Consensus Engine of Binance Smart Chain

Abstract

We target to design the consensus engine of BSC(Binance Smart Chain) to achieve the following goals:

  1. Wait a few blocks to confirm(should be less than Ethereum 1.0), better no fork in most cases.
  2. Blocking time should be shorter than Ethereum 1.0, i.e. 5 seconds or less.
  3. No inflation, the block reward is transaction gas fees.
  4. As much as compatible as Ethereum.
  5. With staking and governance as powerful as cosmos.

Geth implements two kinds of consensus engine: ethash(based on PoW) and clique(base on PoA). Ethash is not a fit option for BSC because BSC gives up PoW. Clique has smaller blocking time and is invulnerable to 51% attack while doing as little to the core data structure as possible to preserve existing Ethereum client compatibility. The shortcoming of PoA is centralization, and the lack of meaningful staking and governance capability on-chain. On the other hand, the Binance chain is built on Cosmos which does have a deployed staking and governance mechanism. Thus here we try to propose a consensus engine that:

  • Binance chain does the staking and governance parts for BSC.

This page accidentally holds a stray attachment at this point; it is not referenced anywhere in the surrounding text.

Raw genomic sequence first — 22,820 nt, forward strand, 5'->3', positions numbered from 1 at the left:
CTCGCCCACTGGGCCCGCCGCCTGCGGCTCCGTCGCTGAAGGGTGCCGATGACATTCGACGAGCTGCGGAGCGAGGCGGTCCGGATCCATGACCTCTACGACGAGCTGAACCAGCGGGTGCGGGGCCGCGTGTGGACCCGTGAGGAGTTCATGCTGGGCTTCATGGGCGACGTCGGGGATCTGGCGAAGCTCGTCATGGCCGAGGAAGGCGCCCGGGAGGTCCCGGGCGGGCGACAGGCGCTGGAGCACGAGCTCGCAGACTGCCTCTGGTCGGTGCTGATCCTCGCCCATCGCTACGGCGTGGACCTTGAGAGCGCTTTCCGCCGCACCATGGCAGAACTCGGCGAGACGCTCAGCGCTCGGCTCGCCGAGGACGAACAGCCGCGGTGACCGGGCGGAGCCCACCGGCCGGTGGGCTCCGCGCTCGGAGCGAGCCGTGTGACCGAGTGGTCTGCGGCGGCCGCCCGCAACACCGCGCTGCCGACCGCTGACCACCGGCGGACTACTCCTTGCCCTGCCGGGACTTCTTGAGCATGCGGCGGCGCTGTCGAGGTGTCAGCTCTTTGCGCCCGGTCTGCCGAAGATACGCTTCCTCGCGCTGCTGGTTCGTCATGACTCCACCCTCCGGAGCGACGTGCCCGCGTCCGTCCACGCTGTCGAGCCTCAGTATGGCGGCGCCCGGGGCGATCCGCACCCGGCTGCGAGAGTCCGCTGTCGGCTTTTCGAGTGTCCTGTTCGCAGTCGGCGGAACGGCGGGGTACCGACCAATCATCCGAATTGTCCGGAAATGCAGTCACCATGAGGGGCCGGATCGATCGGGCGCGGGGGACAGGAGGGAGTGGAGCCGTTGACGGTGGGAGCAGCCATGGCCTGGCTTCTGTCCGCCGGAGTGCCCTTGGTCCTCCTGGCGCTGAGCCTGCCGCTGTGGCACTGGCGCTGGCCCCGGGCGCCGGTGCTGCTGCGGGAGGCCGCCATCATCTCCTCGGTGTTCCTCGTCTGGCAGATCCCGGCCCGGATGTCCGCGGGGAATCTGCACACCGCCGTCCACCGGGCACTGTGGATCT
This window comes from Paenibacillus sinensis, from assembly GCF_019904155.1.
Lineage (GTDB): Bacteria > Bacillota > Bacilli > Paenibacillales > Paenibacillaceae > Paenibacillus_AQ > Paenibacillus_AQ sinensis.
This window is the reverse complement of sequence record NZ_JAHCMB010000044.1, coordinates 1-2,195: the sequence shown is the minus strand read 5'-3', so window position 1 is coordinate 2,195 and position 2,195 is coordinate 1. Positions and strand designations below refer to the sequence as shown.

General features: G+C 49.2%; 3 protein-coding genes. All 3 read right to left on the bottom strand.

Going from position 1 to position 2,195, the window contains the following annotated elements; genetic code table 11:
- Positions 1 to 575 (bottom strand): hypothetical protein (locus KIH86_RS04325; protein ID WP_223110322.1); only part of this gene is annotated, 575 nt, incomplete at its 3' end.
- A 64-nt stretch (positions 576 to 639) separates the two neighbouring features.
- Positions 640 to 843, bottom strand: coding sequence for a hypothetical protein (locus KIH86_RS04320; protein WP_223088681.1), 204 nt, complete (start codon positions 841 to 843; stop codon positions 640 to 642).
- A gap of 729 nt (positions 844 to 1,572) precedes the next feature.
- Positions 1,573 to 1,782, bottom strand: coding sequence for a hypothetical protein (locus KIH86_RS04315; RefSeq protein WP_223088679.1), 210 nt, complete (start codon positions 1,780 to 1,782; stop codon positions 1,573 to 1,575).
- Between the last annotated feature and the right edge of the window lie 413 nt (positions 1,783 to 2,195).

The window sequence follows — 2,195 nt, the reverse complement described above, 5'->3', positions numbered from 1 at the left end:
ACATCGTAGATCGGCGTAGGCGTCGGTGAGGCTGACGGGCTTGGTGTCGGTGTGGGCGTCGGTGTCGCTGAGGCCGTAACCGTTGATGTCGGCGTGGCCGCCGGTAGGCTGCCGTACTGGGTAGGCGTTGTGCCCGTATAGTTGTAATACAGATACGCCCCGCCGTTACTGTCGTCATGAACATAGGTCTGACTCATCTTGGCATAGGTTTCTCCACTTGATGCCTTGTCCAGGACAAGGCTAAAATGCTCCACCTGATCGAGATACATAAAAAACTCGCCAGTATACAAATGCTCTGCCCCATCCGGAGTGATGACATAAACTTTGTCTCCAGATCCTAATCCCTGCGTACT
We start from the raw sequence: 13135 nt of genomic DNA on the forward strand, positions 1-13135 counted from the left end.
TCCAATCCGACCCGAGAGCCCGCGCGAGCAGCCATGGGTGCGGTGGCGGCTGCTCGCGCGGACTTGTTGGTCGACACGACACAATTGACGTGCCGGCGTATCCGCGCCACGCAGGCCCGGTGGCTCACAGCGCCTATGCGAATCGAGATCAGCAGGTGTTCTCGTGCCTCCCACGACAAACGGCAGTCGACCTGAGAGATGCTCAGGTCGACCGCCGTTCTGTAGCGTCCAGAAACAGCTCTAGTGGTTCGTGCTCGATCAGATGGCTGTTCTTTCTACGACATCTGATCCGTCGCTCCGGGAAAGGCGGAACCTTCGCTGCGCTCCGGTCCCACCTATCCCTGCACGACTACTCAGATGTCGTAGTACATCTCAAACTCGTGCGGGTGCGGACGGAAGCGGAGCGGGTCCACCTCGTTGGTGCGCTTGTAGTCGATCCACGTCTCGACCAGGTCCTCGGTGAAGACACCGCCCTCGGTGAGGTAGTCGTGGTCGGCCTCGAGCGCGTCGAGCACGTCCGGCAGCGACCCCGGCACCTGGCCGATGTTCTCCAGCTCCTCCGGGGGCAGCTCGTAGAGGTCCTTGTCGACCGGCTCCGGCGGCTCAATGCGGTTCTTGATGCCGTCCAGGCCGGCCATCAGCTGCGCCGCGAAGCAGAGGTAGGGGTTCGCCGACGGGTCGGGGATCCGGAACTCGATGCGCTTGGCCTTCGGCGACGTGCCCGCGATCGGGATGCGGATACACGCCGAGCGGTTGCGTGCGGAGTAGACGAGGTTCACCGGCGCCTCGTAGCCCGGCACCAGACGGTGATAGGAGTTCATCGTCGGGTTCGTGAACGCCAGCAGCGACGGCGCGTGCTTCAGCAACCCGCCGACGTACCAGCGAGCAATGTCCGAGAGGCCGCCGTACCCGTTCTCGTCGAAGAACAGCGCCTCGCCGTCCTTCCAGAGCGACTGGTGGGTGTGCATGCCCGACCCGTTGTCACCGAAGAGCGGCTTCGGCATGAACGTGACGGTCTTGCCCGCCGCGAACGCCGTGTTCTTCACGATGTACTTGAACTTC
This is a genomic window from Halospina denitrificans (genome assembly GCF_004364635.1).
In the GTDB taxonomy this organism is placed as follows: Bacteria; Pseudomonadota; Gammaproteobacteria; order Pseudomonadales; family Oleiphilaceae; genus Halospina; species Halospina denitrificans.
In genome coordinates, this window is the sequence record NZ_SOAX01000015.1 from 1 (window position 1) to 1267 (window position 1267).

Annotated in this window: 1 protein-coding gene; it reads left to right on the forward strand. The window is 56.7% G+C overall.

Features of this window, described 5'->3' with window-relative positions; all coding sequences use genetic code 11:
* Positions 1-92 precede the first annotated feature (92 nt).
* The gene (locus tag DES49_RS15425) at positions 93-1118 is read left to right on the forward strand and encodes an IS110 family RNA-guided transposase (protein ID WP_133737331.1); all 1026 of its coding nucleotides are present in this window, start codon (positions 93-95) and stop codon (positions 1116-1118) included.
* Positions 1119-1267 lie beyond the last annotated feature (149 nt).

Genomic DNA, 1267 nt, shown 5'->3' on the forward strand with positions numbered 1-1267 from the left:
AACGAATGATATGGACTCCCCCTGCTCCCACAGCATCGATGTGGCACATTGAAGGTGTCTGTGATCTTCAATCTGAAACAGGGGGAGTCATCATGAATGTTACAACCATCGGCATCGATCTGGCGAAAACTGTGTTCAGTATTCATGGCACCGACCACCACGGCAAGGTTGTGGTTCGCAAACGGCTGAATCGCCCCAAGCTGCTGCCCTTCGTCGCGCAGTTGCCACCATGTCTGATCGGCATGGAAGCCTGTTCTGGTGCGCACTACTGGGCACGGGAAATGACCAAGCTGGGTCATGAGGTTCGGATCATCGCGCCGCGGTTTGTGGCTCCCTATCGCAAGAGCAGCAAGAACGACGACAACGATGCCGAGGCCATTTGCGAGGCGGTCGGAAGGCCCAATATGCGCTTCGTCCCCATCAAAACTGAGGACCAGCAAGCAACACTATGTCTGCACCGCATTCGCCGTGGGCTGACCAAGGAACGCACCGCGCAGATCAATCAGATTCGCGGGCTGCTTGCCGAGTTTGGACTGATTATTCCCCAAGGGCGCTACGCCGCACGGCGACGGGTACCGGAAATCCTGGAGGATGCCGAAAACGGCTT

• ValidatorSet change, double sign slash of BSC is updated through interchain communication.
  • Consensus engine of BSC keeps as simple as clique.

We investigated some popular implementations of PoA consensus and find out that Bor follows a similar design as above. We will borrow a few parts from Bor and propose a new consensus engine to achieve all these goals.

Infrastructure Components

  1. Binance Chain. It is responsible for holding the staking function to determine validators of BSC through independent election, and the election workflow are performed via staking procedure.
  2. BSC validators. Validators are responsible for validating transactions and generating blocks, ensuring the network’s security and the consistency of the ledger. In return, they receive rewards from the gas consumption of transactions.
  3. Staking dApps on BSC(also named as system contract). There are several genesis contracts to help implement staking on BSC. Six classification groups of them:
    • Light client contract. It is a watcher of distributed consensus process implemented by contract that only validates the consensus algorithm of Binance Chain.